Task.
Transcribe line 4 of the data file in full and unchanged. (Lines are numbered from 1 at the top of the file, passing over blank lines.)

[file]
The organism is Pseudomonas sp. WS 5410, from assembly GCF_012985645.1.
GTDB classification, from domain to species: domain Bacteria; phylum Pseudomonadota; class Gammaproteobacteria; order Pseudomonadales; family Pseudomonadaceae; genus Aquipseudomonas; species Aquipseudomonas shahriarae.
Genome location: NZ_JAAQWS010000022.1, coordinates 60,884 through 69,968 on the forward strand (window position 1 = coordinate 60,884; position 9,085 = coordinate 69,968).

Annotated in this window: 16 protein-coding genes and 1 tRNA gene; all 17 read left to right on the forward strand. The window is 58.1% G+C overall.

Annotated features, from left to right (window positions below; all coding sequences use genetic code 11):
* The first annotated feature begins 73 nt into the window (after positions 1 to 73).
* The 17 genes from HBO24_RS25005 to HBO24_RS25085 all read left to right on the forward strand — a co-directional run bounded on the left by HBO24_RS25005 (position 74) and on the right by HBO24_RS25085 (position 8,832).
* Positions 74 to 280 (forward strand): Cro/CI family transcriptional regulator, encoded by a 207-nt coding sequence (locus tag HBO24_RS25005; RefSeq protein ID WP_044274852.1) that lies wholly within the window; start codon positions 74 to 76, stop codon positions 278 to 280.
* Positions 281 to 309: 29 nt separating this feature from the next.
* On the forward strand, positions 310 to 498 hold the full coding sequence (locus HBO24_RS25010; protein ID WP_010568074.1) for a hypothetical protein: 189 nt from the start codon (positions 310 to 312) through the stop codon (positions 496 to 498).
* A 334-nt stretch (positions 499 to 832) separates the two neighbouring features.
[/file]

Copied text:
Annotated in this window: 16 protein-coding genes and 1 tRNA gene; all 17 read left to right on the forward strand. The window is 58.1% G+C overall.